November 27, 2012
I recently went out on a sailboat with Ken Hauck in Alameda. We experienced the veritable calm before an advancing storm; it was a dark afternoon, with slivers of sunlight on the water.
It was so calm, in fact, we decided to motor out of the channel instead of hoisting the sails. We headed roughly north toward the San Francisco Bay Bridge (that spans between San Francisco and Oakland, with Treasure Island in between). We crossed under the bridge and turned around, returning to Alameda just in time to view a great sunset.
A small map (by Studio L'Image) insert shown (above right) shows the general area where we were today. The map can be seen in its entirety at SF Bay Water Trail site.
When I walked along the Bay Trail (on the shore) near the Port, I marveled at the variety of different boats moving to and fro in such a narrow channel (that can be barely seen on this small map). Some kayakers venture into this shipping channel where we were today, but I felt a bit safer seeing this area by larger boat.
Red spots on the map indicate access facilities/ramps in place; black dots indicate possible future put in and take out spots. The closest red dot to where we were was the Tidewater Boating Center.
The real fun was seeing all the working ships and crafts of all sorts in this industrial area. On the way out of the Alameda Marina we caught sight of Coast Guard Island across the channel on the Oakland side, and three large USCG ships that were docked there. We passed some houseboats, and caught glimpses of Jack London Square.
We also maneuvered around large container ships going in and out of the Port of Oakland. It was a great spot different types of tug boats at work. International container ships loaded flats of cars like they were small toys.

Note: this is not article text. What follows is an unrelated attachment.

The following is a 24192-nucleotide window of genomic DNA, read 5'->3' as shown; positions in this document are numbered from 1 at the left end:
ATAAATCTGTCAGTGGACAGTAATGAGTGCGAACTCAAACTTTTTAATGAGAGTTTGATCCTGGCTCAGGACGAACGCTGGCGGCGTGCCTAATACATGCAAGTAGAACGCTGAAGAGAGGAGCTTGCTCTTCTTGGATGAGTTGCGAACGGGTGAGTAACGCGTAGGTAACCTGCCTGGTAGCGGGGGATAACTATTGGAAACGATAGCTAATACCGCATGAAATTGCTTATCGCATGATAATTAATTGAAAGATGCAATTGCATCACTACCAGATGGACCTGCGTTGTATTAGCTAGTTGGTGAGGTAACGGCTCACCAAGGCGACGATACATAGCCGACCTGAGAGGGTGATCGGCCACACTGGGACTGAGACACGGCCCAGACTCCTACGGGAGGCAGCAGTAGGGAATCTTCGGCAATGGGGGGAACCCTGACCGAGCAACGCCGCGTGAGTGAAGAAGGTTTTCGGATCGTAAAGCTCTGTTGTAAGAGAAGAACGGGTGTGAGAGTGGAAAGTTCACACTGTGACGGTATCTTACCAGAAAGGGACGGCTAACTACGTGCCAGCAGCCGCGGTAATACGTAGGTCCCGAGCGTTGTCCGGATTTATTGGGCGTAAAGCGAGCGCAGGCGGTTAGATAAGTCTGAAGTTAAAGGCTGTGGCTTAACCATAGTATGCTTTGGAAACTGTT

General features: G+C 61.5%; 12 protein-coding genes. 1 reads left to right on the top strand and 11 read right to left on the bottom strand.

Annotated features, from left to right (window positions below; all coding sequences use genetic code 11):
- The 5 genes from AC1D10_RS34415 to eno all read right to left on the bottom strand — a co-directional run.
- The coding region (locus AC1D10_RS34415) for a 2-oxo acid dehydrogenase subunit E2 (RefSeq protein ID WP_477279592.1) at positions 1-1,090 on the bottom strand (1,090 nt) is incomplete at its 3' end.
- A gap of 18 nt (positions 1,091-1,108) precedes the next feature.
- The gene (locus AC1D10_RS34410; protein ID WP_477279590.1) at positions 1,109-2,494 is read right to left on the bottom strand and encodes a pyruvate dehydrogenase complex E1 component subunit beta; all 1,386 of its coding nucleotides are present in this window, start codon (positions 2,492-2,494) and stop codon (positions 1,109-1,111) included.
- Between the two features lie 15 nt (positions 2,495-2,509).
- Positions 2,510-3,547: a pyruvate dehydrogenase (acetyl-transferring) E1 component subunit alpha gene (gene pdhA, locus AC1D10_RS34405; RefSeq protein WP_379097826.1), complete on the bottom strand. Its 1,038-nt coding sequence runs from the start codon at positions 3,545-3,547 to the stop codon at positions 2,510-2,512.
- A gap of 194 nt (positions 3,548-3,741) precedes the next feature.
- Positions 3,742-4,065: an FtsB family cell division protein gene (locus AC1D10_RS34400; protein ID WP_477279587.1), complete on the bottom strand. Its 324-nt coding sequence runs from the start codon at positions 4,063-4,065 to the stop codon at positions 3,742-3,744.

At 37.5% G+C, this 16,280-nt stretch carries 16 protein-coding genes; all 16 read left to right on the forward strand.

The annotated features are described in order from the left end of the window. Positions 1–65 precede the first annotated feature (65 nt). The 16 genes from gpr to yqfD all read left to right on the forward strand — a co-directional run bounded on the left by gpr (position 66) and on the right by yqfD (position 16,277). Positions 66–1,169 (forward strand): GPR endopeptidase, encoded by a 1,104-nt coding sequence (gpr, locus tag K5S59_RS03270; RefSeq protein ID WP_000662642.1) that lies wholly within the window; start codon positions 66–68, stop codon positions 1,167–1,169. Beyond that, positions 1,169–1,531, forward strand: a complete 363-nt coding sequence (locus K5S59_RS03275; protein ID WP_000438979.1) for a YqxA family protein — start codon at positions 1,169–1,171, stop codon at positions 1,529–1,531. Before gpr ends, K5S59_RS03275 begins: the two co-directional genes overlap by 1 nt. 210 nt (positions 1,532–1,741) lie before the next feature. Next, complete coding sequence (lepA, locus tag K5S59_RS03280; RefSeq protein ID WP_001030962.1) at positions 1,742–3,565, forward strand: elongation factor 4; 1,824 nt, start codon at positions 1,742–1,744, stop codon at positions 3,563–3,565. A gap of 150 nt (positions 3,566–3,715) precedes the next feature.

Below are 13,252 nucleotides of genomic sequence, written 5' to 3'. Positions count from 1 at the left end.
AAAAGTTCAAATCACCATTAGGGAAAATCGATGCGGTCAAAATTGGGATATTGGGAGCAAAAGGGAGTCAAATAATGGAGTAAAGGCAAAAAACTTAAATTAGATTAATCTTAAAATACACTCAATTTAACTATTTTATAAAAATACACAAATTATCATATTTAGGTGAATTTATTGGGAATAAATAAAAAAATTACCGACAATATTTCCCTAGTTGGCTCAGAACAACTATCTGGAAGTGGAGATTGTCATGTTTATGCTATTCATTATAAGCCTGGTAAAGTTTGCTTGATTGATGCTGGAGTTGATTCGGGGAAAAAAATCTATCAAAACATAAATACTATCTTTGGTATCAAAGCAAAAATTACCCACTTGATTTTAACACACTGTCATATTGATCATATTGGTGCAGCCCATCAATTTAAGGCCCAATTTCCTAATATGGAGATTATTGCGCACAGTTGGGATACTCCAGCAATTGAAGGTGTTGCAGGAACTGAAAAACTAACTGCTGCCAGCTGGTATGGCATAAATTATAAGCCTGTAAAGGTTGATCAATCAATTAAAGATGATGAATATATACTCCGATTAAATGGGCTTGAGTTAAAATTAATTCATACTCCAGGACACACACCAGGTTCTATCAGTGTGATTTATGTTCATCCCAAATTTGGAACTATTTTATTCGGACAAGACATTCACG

Ken originally learned to sail in the Eastern U.S., in 1973, and when he moved west to work in the technology industry he started sailing in the San Francisco Bay in 2003.
He feels a connection to the Alameda area -- a location that allows easy access to some of the best sailing on the West Coast. I asked Ken some questions about what he liked best about his boat and sailing in the Bay.
What type of boat to you have?
It's a 1979 Catalina 38. It's noteworthy because the hull was designed by naval architectural firm, Sparkman and Stephens. It's a design made to conform to the IOR racing rules prevalent in the 1970s, and it used to be the class boat for the Congressional Cup match race in Southern California.
What do you like best about your boat?
It's a good size to sail SF Bay, it handles the typical high summer winds well, and it's big enough to be stable and comfortable for the usual waves in the Bay. Because of its racing heritage, it's also fun to sail!
What do you like best about being out on San Francisco Bay?
Everything! The views, the great sailing winds, the weather and sharing it all with friends.
Is there anything about the Alameda area (where you keep your boat) special for you?
It's where I was introduced to SF Bay sailing when I dropped in at an open house at the Catalina dealer in Marina Village and found my boat. It has great services for boaters and it's fun going out the channel past other marinas, Jack London Square (Oakland), the old Navy airfield (Alameda), and the Oakland container shipping docks.
Are there any trends or changes you've noticed since you've been sailing on SF Bay?
Not really; it feels about the same as in 2003. But I have enjoyed watching the Bay Bridge getting built, and also some of the development south of Market (Street) in San Francisco.
Any memories or stories you'd like to share about being on the Bay?
Lots of memories, mostly good times with friends. Watching the Blue Angels (jets) perform near Alcatraz during Fleet Week. Sailing to Angel Island to picnic and spend the night moored in the cove. Seeing lots of marine life, including sea lions, sea otters, dolphins and even a pair of humpback whales once near Angel Island.
Image of San Francisco Bay Water Trail map is from San Francisco Bay Water Trail website.